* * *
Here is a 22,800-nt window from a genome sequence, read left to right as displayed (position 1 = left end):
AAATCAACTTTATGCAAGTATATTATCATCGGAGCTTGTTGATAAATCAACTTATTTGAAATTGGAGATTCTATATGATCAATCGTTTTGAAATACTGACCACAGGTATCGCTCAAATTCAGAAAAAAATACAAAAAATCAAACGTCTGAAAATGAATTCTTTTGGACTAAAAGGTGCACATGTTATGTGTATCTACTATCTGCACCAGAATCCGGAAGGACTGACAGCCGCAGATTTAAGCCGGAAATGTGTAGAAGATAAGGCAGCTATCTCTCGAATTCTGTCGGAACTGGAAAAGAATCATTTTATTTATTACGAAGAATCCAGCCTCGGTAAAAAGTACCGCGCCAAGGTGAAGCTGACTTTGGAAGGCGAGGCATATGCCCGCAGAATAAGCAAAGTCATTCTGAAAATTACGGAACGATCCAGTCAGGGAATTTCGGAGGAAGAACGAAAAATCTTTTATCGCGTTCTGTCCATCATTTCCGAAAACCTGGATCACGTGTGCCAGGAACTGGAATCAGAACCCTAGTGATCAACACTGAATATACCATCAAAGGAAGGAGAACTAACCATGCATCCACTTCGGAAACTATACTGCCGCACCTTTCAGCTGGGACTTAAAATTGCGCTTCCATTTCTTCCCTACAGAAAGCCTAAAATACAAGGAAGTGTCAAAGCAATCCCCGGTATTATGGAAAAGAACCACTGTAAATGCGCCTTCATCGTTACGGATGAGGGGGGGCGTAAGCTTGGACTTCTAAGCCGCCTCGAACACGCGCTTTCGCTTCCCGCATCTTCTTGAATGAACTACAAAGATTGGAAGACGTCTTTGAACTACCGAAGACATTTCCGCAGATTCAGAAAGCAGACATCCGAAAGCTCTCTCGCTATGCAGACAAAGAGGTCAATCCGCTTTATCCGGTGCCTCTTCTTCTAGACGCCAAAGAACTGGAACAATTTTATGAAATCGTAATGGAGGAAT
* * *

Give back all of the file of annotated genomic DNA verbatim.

Here is a 22,800-nt window from a genome sequence, read left to right as displayed (position 1 = left end):
AAATCAACTTTATGCAAGTATATTATCATCGGAGCTTGTTGATAAATCAACTTATTTGAAATTGGAGATTCTATATGATCAATCGTTTTGAAATACTGACCACAGGTATCGCTCAAATTCAGAAAAAAATACAAAAAATCAAACGTCTGAAAATGAATTCTTTTGGACTAAAAGGTGCACATGTTATGTGTATCTACTATCTGCACCAGAATCCGGAAGGACTGACAGCCGCAGATTTAAGCCGGAAATGTGTAGAAGATAAGGCAGCTATCTCTCGAATTCTGTCGGAACTGGAAAAGAATCATTTTATTTATTACGAAGAATCCAGCCTCGGTAAAAAGTACCGCGCCAAGGTGAAGCTGACTTTGGAAGGCGAGGCATATGCCCGCAGAATAAGCAAAGTCATTCTGAAAATTACGGAACGATCCAGTCAGGGAATTTCGGAGGAAGAACGAAAAATCTTTTATCGCGTTCTGTCCATCATTTCCGAAAACCTGGATCACGTGTGCCAGGAACTGGAATCAGAACCCTAGTGATCAACACTGAATATACCATCAAAGGAAGGAGAACTAACCATGCATCCACTTCGGAAACTATACTGCCGCACCTTTCAGCTGGGACTTAAAATTGCGCTTCCATTTCTTCCCTACAGAAAGCCTAAAATACAAGGAAGTGTCAAAGCAATCCCCGGTATTATGGAAAAGAACCACTGTAAATGCGCCTTCATCGTTACGGATGAGGGGGGGCGTAAGCTTGGACTTCTAAGCCGCCTCGAACACGCGCTTTCGCTTCCCGCATCTTCTTGAATGAACTACAAAGATTGGAAGACGTCTTTGAACTACCGAAGACATTTCCGCAGATTCAGAAAGCAGACATCCGAAAGCTCTCTCGCTATGCAGACAAAGAGGTCAATCCGCTTTATCCGGTGCCTCTTCTTCTAGACGCCAAAGAACTGGAACAATTTTATGAAATCGTAATGGAGGAAT